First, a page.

How to prepare for your vet costs

By: Jane Doucet

Author: Canadian Living


How to prepare for your vet costs

By: Jane Doucet
Three years ago Ruth Abramson rushed her cat, Maiya, to the emergency vet clinic after she fell  from Ruth's third-floor Vancouver apartment's fire escape. Maiya was lucky: she strained muscles, and broke teeth but no bones. Still, Ruth estimates the total cost for the ensuing exams, tests, X-rays, blood work, dental surgery and medication came to about $9,000.

Each province has its own fee guide that vets consult to set prices, which means costs for treatments and services vary across the country. If you're a cash-strapped pet owner (and who isn't short on money these days?), here's how to find the best price for your pet's medical needs without compromising care.

1. Comparison shop
"Call several clinics to compare prices on the same services and medications,"
advises Annette Armitage of Advocates for Responsible Pet Ownership in Halifax. In Nova Scotia, for example, a general examination costs $42 to $95 (rural clinics charge less because their office space is cheaper). "People are often willing to travel some distance to receive specialized and affordable care," says Armitage.

2. Ask about a payment plan
If finances are tight, tell your vet. "Some practices will create a monthly payment plan for a valued client," says Dr. Duane Landals, registrar of the Alberta Veterinary Medical Association. "You can also discuss treatment  options that cost less."

3. Ask about discounts
At Annapolis Animal Hospital in New Minas, N.S., co-owner Dr. Dana Power offers various discounts, including 15 per cent off dental procedures in February and August. "Giving customers a small savings encourages them to take better care of their pets," she says. "Plus, if you can get a pet's teeth cleaned regularly to prevent extraction, it'll be cheaper for the owner in the long run."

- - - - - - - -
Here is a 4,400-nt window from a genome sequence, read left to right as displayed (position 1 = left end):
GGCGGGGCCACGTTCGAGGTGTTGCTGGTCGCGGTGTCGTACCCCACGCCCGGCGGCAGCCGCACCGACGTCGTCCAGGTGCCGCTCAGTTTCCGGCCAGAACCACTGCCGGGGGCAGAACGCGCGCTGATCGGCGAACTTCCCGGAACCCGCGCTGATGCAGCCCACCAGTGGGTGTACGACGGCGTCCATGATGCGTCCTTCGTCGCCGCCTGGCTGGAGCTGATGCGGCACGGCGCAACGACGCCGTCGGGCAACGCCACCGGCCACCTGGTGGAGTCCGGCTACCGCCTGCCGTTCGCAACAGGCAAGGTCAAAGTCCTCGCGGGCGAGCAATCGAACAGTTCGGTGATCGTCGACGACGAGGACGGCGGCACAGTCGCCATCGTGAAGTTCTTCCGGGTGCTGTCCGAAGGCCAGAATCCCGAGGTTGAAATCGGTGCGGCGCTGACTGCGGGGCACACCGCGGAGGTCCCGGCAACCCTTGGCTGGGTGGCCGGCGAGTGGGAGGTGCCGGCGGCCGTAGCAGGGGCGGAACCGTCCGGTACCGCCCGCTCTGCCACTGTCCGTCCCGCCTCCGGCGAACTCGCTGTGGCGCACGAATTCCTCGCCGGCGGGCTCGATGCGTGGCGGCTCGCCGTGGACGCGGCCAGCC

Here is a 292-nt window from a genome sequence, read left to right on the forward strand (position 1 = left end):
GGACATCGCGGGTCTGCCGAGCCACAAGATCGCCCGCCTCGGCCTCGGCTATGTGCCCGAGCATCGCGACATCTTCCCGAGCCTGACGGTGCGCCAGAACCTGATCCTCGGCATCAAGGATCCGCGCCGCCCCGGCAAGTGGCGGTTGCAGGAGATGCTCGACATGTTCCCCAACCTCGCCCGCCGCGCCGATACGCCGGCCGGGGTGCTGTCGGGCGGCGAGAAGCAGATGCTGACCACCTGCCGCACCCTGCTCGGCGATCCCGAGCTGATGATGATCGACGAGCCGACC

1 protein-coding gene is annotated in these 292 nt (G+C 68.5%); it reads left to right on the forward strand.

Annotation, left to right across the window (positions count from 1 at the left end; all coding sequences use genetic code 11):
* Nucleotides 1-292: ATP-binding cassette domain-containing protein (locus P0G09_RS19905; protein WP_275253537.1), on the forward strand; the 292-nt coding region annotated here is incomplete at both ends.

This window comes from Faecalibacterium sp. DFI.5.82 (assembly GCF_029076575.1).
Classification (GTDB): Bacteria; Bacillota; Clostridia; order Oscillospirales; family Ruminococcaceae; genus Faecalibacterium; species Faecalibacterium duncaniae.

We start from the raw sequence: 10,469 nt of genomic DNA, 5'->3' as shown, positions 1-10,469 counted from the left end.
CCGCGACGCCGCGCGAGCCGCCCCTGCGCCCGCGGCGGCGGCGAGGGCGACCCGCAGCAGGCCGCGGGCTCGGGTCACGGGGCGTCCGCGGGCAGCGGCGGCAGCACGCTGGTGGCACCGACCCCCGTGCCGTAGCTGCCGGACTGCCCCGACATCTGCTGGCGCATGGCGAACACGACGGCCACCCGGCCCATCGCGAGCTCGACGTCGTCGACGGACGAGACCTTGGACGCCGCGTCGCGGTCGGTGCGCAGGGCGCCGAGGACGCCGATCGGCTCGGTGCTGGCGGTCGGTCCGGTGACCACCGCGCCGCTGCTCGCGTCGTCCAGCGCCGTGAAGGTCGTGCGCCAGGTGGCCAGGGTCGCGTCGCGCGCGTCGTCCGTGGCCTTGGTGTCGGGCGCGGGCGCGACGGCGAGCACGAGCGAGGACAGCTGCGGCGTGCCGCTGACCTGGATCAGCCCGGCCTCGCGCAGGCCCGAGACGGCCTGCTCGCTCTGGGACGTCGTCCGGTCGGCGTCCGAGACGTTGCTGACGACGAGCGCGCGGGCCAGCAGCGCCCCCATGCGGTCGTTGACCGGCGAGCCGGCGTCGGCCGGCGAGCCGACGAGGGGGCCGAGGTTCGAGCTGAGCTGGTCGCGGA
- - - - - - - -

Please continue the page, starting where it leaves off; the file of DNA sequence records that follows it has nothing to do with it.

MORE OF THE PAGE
4. Budget for emergencies
Most emergency clinics charge slightly more for the initial exam because they operate after hours, but other services and medications are on par with local clinics and the provincial fee guides, says Sandra MacLean, hospital manager of Metro Animal Emergency Clinic in Dartmouth, N.S. Often, numerous tests must be done to determine an accurate diagnosis; that, plus surgery and treatment, can be expensive. "Ask for an estimate up-front so there are  no surprises," says MacLean.

5. Research pet insurance
Insurance is most beneficial when your pet is young; even puppies need a clean bill of health to qualify. Policies don't usually cover older animals with pre-existing conditions, such as diabetes.

"If you have one pet, insurance is a great way to protect your finances," says Armitage. If you have multiple animals, the total insurance premiums may outweigh any money you'll save.

For example, Armitage has four dogs and three cats, so she'd have to pay seven monthly premiums  costing thousands of dollars annually for animals that may never have health problems.

This story was originally titled "Vet Costs" in the September 2009 issue.

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How to prepare for your vet costs